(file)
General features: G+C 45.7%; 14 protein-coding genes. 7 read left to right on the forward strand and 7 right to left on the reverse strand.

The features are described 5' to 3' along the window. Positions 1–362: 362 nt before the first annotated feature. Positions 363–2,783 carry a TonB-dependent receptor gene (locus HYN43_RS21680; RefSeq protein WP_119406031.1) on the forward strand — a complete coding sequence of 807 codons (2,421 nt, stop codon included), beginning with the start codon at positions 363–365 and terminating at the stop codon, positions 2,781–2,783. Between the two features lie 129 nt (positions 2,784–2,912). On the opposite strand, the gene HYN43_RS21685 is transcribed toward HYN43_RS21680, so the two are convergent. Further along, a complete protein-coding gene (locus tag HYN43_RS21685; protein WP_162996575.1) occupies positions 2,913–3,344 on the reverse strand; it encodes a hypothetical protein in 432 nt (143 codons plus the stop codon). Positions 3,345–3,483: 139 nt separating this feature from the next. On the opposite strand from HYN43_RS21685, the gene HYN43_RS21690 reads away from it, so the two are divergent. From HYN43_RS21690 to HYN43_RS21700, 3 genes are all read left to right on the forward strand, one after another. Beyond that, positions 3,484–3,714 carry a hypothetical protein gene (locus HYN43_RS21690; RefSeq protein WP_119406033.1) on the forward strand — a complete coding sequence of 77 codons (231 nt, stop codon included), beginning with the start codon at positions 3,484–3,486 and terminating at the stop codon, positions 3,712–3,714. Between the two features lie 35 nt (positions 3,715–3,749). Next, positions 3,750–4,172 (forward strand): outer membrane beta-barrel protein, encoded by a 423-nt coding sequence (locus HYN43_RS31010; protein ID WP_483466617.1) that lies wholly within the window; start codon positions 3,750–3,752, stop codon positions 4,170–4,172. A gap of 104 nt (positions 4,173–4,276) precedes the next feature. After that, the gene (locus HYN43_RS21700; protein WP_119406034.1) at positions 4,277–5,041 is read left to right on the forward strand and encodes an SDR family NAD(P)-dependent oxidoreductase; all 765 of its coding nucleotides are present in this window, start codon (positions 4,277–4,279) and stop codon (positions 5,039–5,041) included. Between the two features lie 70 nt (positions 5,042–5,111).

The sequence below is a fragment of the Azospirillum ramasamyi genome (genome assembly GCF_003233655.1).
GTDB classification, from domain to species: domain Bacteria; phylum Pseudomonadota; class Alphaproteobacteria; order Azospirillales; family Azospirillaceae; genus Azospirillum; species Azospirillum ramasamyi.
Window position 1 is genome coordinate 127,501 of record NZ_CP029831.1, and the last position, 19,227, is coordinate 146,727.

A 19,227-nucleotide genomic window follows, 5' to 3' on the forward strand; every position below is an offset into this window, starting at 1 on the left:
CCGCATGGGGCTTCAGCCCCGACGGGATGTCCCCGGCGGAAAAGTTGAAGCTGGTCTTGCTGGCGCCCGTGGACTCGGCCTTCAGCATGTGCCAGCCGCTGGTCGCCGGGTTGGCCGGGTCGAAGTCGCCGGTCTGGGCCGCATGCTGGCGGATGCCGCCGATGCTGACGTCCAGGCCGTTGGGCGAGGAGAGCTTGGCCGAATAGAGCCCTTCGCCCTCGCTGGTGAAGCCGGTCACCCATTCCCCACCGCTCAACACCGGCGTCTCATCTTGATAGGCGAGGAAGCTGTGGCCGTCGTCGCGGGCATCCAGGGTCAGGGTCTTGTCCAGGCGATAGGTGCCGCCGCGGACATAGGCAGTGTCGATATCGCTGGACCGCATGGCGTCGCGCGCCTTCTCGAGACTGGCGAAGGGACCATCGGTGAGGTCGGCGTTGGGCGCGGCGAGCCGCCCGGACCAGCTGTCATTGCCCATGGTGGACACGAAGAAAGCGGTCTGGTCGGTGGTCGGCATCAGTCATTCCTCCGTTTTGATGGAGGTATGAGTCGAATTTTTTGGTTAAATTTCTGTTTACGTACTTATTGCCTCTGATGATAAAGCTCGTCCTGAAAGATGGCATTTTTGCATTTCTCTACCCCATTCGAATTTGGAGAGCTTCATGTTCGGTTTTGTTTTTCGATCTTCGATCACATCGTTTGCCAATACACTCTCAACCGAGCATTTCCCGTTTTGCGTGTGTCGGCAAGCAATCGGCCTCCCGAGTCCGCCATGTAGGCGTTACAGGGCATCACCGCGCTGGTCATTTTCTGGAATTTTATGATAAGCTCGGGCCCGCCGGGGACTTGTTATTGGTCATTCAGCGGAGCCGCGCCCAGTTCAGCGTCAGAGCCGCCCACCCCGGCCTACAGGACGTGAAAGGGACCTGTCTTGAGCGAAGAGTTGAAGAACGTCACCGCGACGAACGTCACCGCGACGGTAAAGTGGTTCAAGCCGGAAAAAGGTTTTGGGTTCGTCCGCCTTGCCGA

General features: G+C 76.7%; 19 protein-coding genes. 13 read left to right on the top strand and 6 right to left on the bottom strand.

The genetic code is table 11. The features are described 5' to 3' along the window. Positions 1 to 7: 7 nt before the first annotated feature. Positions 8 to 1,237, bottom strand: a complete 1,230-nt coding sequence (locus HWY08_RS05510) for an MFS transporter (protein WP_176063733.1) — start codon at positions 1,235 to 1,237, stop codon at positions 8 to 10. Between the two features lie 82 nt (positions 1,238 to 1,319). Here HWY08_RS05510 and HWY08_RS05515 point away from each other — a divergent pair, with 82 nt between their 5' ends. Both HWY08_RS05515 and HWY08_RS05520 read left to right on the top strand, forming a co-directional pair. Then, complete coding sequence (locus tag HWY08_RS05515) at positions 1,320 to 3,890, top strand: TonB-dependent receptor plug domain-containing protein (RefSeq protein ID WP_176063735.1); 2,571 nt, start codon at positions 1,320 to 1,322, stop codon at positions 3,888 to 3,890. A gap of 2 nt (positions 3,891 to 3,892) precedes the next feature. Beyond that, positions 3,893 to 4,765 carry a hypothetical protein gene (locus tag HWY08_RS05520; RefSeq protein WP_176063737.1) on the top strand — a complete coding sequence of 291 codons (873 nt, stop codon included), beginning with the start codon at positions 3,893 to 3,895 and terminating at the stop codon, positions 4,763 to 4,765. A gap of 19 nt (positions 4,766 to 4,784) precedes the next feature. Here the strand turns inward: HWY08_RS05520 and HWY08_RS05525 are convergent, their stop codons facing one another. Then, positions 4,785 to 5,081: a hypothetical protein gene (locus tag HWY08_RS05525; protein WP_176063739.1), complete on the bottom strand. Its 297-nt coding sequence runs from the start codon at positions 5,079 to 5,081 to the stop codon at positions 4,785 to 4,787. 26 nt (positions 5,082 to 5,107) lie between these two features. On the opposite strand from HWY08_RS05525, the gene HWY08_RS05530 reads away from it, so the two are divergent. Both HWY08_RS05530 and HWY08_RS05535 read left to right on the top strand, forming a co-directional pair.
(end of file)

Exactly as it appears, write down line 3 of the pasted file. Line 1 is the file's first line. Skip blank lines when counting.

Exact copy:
The sequence below is a fragment of the Azospirillum ramasamyi genome (genome assembly GCF_003233655.1).